Though perhaps less frequent today, as Kochel notes, disruptions are still on going.
“There have been problems areas since 2020, that have been consistent. PPG windshields have been an ongoing problem and generally, companies with production in states that experienced longer shutdowns and provided more and more financial incentives to remain unemployed have been the places we have seen the slowest recovery. And, in some cases, we have had to change vendors to maintain our turn times,” he said.
Lenz says that not only is the greater global supply chain still in flux, but labor challenges across the board are adding to the headaches.
“I see a need for continued adjustments and adaptation to what is the ‘new normal’ in this space,” Lenz said. “The biggest one that comes to mind is that organizations need to focus on a pipeline of human capital to build a labor force that is skilled and sophisticated to help get in front of future market volatility. AvAir is proud in its retention throughout the last few years; in fact we’ve added many team members over this time. A big focus for us is to continually hire and develop new talent and promote from within whenever possible.”
At Boeing, Funston said they’re making strides to drive stability through their supply chain. Though he adds that constraints continue and he anticipates it will take time for the entire supply chain to return to stability.
“The supply chain architecture in the aerospace industry is fragile to industrial, geopolitical and exogenous shocks. To ensure supply can meet demand, a supply chain risk management process is needed that expands beyond the Tier 1 suppliers and addresses business continuity risks with the sub-tier suppliers and raw material sources. Additionally, inventory management must consider disruption scenario capacity constraints, and cold start lead times for recovery planning.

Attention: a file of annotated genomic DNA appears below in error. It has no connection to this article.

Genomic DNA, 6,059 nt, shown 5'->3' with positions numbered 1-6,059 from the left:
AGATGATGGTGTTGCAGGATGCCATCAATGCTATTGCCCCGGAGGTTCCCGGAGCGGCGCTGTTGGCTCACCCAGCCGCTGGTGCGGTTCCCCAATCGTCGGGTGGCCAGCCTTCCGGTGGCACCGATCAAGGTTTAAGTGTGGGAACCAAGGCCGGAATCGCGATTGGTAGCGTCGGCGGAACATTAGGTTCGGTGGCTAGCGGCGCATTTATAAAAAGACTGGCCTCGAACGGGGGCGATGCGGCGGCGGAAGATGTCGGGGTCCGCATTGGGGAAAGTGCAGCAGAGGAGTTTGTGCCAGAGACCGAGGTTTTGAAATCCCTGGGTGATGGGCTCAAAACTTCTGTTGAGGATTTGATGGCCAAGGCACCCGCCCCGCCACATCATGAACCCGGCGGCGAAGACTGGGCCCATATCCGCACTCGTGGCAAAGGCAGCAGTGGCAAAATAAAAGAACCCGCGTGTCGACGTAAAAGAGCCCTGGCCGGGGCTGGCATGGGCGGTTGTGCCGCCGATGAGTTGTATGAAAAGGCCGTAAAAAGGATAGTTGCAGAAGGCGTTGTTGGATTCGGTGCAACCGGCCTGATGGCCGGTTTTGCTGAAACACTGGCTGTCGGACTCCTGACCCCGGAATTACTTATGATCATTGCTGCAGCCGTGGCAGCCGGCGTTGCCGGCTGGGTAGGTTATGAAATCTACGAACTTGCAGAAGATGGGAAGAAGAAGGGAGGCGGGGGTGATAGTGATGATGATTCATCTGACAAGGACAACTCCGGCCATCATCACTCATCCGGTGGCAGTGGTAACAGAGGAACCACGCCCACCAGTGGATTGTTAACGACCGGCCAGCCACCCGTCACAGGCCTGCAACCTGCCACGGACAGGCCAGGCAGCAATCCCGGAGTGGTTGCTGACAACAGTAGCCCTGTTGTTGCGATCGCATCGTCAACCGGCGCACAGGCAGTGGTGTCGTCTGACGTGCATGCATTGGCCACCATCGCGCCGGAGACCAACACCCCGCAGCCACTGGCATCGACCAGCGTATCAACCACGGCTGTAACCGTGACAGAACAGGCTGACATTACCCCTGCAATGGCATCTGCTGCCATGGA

“We will continue to actively mitigate risks to ensure we can meet our commitments,” Funston said.
With the solution to these issues still some ways off in the future, and operations learning to adapt to the shifting supply chain tide, Funston recommends keeping the following in mind for managing inventories.
To their benefit, Western Aircraft has also moved to more locally sourced items when possible.
“Moving away from large corporations when possible and into smaller more customer-focused businesses has provided some relief in the supply chain, this is true for rotables and consumables. Locally we are trying to be smart and stock the right parts, which has led us to pull back support for certain airframes and focus on others where we have more control of our customer outcomes,” Kochel said.
Lenz shares similar sentiments, advocating for companies to take proactive measures and avoid staying still for too long. “My suggestion would be to be diligent and consistent with both customer/partner engagement as well as data analysis to position the company as proactive as possible. Stagnation today is the enemy of production tomorrow,” he said.
In all, Kochel said there is little substitute these days for the hard work needed to stay ready and have parts on hand.
“For those companies looking to create more stability for parts, there is no substitute for hard work. Get out to trade shows and meet new companies, analyze your data to understand trends and reach out to the OEMs you support to see if they can help you see the bigger picture when it comes to data. Most importantly hire great people who want to fix problems and are tenacious when it comes to finding ways to improve performance for our customers,” he said.
Read AviationPros Article here: https://www.aviationpros.com/engines-components/article/53029182/manage-your-inventories-in-the-new-supply-chain